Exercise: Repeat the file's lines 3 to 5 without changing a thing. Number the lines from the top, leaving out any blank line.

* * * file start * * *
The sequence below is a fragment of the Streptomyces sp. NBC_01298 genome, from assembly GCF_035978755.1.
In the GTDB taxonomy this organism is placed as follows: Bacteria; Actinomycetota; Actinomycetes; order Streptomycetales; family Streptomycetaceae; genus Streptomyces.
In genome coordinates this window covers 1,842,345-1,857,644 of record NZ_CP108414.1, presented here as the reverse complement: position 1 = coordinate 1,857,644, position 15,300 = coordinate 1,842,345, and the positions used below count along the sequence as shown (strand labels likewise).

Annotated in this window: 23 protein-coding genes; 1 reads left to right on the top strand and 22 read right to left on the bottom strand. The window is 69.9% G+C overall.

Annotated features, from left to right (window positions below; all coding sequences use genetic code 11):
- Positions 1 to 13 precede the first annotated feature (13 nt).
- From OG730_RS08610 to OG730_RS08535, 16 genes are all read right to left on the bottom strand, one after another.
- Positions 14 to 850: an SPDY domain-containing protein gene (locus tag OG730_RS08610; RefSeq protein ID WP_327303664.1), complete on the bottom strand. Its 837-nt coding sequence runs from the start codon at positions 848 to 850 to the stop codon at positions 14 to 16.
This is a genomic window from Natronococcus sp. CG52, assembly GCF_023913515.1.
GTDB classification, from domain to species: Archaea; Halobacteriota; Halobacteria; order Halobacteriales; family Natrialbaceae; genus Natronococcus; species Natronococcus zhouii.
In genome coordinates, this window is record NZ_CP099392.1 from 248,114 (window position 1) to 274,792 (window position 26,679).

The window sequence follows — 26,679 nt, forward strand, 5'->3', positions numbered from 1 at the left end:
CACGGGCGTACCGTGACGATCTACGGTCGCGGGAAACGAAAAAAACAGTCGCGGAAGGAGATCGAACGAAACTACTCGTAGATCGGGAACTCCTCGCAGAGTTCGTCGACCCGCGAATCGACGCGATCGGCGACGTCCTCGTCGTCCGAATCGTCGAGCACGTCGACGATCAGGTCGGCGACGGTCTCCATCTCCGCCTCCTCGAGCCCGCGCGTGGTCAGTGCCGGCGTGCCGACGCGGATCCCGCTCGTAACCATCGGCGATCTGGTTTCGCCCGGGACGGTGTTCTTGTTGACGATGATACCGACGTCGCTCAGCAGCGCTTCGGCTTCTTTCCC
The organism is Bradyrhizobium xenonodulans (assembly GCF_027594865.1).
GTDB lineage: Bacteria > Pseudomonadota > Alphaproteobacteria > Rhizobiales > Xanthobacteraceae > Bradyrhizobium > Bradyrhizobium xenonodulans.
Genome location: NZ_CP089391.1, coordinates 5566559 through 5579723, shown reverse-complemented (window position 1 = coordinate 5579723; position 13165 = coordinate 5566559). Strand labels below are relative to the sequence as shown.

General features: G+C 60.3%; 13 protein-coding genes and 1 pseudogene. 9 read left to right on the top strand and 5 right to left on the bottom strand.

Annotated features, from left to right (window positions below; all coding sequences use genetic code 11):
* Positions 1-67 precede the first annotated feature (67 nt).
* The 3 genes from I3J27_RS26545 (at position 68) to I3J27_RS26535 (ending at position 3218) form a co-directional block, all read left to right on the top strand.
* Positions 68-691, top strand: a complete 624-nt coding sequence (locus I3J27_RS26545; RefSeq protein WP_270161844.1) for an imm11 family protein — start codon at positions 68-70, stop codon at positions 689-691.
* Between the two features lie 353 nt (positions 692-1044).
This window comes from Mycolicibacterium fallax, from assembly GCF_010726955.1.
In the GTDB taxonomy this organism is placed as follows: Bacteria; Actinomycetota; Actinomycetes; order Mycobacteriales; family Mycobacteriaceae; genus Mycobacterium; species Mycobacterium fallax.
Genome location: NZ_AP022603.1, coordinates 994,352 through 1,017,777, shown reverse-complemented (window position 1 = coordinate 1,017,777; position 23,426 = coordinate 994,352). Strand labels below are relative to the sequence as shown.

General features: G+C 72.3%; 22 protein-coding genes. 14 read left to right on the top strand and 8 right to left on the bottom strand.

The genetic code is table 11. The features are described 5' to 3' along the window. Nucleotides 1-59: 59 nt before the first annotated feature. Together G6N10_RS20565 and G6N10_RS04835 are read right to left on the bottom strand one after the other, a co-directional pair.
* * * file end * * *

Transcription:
In genome coordinates this window covers 1,842,345-1,857,644 of record NZ_CP108414.1, presented here as the reverse complement: position 1 = coordinate 1,857,644, position 15,300 = coordinate 1,842,345, and the positions used below count along the sequence as shown (strand labels likewise).

Annotated in this window: 23 protein-coding genes; 1 reads left to right on the top strand and 22 read right to left on the bottom strand. The window is 69.9% G+C overall.

Annotated features, from left to right (window positions below; all coding sequences use genetic code 11):